|Date(s):||August 29, 1863|
|Location(s):||BEAUFORT, South Carolina|
|Tag(s):||African-Americans, Agriculture, Health/Death, Race-Relations|
|Course:||“Rise And Fall of the Slave South,” University of Virginia|
Food was often hard to come by during the Civil War, especially in the South. But in Beaufort, South Carolina, at least in the summer of 1863, there was not a large shortage of food, or of generosity.
In a letter to the editor published on August 29, 1863 in The Free South newspaper of Beaufort, northerner Dr. John Milton Hawks thanked the many local ?people of color? who had donated food to his patients over the previous months. Hawks was the Assistant Surgeon in charge of Hospital No. 10, a hospital founded in April of 1863 to serve African American Union soldiers. Since the hospitals inception, Hawks had received various donations of food ? ? cart load of watermelons, sweet potatoes, syrups, eggs, and chickens ? for his patients at the hospital. As quoted in his letter to the editor, ?The people of color have contributed very liberally to supply the wants of the sick and wounded soldiers, and will not soon be forgotten.?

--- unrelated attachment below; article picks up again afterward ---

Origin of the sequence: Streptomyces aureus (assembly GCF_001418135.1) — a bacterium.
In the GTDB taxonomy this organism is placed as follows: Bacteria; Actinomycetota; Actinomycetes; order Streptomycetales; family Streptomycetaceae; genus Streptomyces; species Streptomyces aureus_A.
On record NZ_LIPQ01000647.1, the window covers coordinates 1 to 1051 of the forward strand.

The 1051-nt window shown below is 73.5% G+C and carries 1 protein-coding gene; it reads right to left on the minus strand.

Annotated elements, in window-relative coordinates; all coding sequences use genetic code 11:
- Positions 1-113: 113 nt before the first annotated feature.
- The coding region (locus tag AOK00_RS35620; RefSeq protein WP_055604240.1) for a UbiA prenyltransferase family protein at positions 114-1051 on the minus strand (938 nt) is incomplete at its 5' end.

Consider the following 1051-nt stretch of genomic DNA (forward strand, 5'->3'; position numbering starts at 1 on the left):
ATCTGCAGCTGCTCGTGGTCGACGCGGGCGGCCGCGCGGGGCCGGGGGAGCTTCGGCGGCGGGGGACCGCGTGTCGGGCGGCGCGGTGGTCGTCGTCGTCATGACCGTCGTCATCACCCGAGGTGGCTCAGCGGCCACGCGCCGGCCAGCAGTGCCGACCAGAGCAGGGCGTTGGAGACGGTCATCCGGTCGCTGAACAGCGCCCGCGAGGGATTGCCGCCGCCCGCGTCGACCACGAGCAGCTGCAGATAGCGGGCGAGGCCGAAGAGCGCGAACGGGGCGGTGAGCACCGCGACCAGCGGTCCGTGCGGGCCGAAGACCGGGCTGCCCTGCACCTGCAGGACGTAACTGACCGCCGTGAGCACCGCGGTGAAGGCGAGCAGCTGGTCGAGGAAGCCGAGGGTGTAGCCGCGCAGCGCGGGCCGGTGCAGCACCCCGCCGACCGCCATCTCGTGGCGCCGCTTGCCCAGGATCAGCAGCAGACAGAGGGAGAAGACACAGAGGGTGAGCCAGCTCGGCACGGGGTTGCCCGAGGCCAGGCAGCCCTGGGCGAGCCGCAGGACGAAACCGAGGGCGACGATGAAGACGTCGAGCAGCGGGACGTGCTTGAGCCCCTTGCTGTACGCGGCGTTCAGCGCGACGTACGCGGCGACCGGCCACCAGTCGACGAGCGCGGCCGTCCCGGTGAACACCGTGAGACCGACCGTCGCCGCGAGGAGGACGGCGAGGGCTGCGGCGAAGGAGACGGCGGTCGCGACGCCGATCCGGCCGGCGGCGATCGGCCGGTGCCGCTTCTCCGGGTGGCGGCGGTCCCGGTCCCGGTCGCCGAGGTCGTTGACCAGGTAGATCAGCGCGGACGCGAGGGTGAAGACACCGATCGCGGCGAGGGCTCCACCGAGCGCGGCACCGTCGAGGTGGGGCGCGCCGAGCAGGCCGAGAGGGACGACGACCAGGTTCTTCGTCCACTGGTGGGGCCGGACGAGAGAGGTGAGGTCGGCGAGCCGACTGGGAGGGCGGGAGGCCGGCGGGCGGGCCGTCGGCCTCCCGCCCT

Beaufort was captured by Union forces on December 11, 1861 and was occupied by the Union army for the rest of the war. The majority of the white citizens fled the town for Charleston and left their slaves behind on November 7, 1861 when Union naval forces captured Port Royal. Left unattended in the absence of their masters, slaves looted plantations and food storages. To the slaves, November 7, 1861 was the ?Day of the Big Gun Shoot.? Sam Mitchell, a slave on a Beaufort plantation, thought the Union bombardment on Fort Walker was the sound of thunder rolling. His mother corrected him. ??Son, dat ain?t no t?under, dat Yankee come to gib you Freedom.? I been so glad, I jump up and down and run.?
The outpouring of donations by the local citizens, connected only by color, spoke volumes about the relationship between fellow African Americans. Although they were of different backgrounds ? the soldiers of Northern descent and the local ?people of color? presumably of southern upbringing ? their common skin color and heritage united them.